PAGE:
Grammar Tip: Hyphenating Compound Adjectives
Let our own editor, Roger Siebert, guide you on hyphenating your adjectives.
Hyphens play a wide variety of roles in written English. One of those roles is to add clarity to compound adjectives (adjectives made of two or more words) that immediately precede and modify nouns in sentences.
For most readers most of the time, whether a compound adjective is hyphenated or not isn’t going to affect comprehension, especially if the compound adjective is a common term such as “small business” in “small business loan” or “high school” in “high school teacher,” or if the text preceding the compound adjective prepares the reader for a specific interpretation, such as with leaving the compound adjective “transfer on death” unhyphenated in “The Texas Real Property Transfer on Death Act authorizes an individual to execute and record a transfer on death deed for . . .”).
But what if by “high school teacher” I mean a teacher under the influence of a drug? Sometimes your dictionary can come to the rescue. The dictionary I use shows “schoolteacher” (a closed compound noun) instead of “school teacher” (an open compound), so if I mean a teacher under the influence of a drug, I should use “high schoolteacher” (the adjective “high” modifying the closed compound noun “schoolteacher”) instead of “high school teacher” (the open compound noun “high school” serving as an adjective modifying “teacher”). Still, if I don’t clarify in the text preceding “high schoolteacher” that I mean a teacher under the influence, it might leave some readers wondering if I simply made an amusing typo. Readers assume the norm, so a teacher of high school is usually inferred. But if I do mean an exception such as a teacher under the influence of a drug and I don’t clarify that before the reader gets to “high schoolteacher,” it’s better to state what I mean outright instead, for example, “schoolteacher under the influence of methamphetamine.”
I’d personally reserve hyphenating compound adjectives to only those instances where ambiguity exists without them or for those compound adjectives shown hyphenated in the dictionary I use, the latter simply for consistency.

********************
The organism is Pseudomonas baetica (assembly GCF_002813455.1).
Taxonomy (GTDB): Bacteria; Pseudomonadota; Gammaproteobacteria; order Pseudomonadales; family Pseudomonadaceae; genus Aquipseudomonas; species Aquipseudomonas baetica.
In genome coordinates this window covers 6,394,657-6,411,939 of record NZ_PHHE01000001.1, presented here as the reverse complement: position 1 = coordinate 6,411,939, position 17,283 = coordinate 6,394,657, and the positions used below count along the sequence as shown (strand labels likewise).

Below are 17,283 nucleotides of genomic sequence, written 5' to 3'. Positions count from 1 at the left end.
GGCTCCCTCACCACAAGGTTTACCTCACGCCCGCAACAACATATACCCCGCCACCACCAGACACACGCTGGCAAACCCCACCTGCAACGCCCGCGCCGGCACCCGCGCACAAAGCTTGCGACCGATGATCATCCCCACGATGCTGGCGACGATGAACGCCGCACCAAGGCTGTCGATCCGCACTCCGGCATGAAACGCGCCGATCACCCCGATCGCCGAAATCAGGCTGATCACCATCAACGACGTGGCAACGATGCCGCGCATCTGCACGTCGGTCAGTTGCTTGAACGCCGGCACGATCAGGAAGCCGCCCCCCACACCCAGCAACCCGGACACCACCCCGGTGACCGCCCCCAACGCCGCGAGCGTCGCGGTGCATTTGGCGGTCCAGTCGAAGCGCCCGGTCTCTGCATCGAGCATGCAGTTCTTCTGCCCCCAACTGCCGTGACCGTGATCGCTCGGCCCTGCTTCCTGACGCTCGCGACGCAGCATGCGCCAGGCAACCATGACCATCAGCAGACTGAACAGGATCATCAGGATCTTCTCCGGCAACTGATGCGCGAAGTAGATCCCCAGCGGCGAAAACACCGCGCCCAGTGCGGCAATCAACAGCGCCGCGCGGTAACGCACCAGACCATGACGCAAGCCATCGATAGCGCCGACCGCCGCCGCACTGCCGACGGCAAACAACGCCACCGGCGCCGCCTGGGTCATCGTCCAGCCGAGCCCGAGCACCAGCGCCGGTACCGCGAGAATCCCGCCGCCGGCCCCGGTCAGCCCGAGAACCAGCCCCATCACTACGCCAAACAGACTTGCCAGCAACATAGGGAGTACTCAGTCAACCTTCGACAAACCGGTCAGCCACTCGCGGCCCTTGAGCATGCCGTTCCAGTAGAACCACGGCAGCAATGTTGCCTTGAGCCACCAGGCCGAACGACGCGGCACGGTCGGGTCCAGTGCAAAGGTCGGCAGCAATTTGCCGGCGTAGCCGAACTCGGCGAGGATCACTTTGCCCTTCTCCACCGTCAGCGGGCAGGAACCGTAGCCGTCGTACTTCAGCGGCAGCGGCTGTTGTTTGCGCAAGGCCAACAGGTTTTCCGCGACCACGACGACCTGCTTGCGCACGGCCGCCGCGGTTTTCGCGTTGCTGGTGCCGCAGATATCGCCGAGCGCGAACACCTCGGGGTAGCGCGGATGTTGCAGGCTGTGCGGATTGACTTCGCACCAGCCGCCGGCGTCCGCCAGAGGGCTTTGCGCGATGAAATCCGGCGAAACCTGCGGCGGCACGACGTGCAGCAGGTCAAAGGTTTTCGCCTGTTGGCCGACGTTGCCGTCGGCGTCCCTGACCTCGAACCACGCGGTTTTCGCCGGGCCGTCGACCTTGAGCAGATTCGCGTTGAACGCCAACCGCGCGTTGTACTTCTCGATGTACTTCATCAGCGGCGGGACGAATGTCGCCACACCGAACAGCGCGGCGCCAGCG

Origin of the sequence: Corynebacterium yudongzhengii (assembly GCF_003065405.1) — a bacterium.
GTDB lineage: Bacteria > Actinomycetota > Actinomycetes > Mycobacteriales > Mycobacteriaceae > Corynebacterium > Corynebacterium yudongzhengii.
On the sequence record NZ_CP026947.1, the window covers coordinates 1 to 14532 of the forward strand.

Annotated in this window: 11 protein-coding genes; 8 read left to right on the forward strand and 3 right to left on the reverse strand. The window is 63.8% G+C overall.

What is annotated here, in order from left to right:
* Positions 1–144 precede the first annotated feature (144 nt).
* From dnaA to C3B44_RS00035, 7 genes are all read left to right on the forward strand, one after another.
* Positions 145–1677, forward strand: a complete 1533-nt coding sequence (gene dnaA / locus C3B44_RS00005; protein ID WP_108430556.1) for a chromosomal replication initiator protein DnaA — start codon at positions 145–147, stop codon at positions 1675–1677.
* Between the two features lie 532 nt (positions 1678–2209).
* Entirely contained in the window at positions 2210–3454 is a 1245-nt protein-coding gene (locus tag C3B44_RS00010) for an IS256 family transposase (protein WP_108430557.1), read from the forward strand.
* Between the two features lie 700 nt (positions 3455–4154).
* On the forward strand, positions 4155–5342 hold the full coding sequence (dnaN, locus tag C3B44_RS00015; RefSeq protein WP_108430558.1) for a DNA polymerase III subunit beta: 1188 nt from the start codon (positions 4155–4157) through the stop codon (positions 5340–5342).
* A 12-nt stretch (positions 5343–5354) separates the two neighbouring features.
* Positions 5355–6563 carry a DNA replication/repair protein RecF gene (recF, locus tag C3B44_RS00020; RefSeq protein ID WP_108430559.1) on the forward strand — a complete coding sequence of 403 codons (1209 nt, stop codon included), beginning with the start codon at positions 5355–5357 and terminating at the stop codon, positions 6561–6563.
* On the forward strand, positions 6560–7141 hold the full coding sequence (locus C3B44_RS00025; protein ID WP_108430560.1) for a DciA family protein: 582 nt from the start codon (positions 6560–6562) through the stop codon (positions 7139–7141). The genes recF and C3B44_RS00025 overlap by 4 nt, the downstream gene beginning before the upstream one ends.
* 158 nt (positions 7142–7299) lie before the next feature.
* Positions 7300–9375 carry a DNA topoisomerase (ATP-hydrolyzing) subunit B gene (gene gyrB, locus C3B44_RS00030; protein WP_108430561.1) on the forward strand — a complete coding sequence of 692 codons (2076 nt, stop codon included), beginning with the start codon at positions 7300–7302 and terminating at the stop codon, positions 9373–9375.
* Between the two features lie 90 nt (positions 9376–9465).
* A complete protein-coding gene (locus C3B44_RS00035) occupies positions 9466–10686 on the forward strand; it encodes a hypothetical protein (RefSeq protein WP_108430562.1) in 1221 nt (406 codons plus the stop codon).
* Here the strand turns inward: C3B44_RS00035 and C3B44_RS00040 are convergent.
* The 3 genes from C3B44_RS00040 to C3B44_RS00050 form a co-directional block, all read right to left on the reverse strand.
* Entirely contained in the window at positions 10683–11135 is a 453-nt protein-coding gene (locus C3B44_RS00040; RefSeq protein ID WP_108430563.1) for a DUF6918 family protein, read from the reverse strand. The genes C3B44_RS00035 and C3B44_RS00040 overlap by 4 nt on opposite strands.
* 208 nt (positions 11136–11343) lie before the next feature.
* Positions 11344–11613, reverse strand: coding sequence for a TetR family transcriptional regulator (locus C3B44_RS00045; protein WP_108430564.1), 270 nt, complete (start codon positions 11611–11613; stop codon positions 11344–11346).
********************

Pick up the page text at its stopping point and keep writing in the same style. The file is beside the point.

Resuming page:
For ambiguous instances hyphenation can clarify which of several possible meanings a writer intends. For example, “six inch thick boards” can have a number of meanings that hyphenation could narrow to the intended one:
- six boards that are each one inch thick (“six inch-thick boards”);
- multiple boards that are each six inches thick (“six-inch-thick boards”); or
- multiple thick boards that are each six inches long (“six-inch thick boards,” though I’d probably rewrite that as “thick six-inch-long boards”).
Hyphenating compound adjectives can also prevent a misreading. For example, compare “I drive over the hill people downtown” with “I drive over-the-hill people downtown.” Both are insensitive, and the first is criminal—or at least risks briefly leading the reader down the wrong conceptual path.
Often, compound adjectives that benefit from hyphenation immediately before a noun don’t need to be hyphenated after the noun, because they no longer have that ambiguity. For instance, compare “out-of-state businesses” with “businesses out of state.” Some, however, should be hyphenated both before and after the noun, such as with “I’m over-the-hill” (if I’m referring to my age and not my location). Consult your dictionary.
If an adverb is part of a compound adjective, there’s usually no need to hyphenate it even before the noun. For example, there’s no need to hyphenate “highly decorated soldier” as “highly-decorated soldier,” because “highly” is an adverb, and adverbs can modify only adjectives, other adverbs, verbs, or entire sentences—but never nouns. The adverb “highly” therefore cannot modify “soldier” and must modify the “decorated” part. There’s no ambiguity about what modifies what, so there’s no need for the hyphen. What would a “highly soldier” even be?
Hyphenation in compound adjectives lends itself to other subtleties as well. One example is the suspended hyphen, which allows a writer to omit one or more words but still imply them, a type of elliptical construction we use in speech all the time.
Take, for example, the phrase “new and used clothing stores,” which can reasonably be interpreted two ways:
- multiple stores, each of which sells both new clothing and used clothing (“new-and-used-clothing stores”), and
- multiple stores, some of which sell only new clothing and others that sell only used clothing (“new- and used-clothing stores”).
The “new- and used-clothing stores” version uses a suspended hyphen, in this case implying “new-clothing stores and used-clothing stores.”
We should take care with hyphenation, though, or we might end up with phrases that are just as ambiguous as their unhyphenated counterparts. For example, “new-and-used clothing stores” literally means multiple clothing stores, each of which is somehow both a new store and a used store. Most readers won’t interpret the phrase that way, because it’s nonsensical. It’s not clear what a “used” store would even be or how a store could be both new and “used” at the same time. Even so, readers would still be left wondering which of the two possible reasonable interpretations of “new and used clothing stores” the writer intended.
If you find yourself writing lengthy compound adjectives that seem overwrought with hyphenation, such as with “turn-of-the-twentieth-century doorknobs”—especially if they could be ambiguous without the hyphens, such as with “new-and-used-clothing stores”—rewriting is probably in order: “doorknobs from the turn of the twentieth century” or “stores that sell both new and used clothing.”
Roger Siebert has been an editor with Texas Bar Books for fifteen years and has an MA in Creative Writing from Florida State University.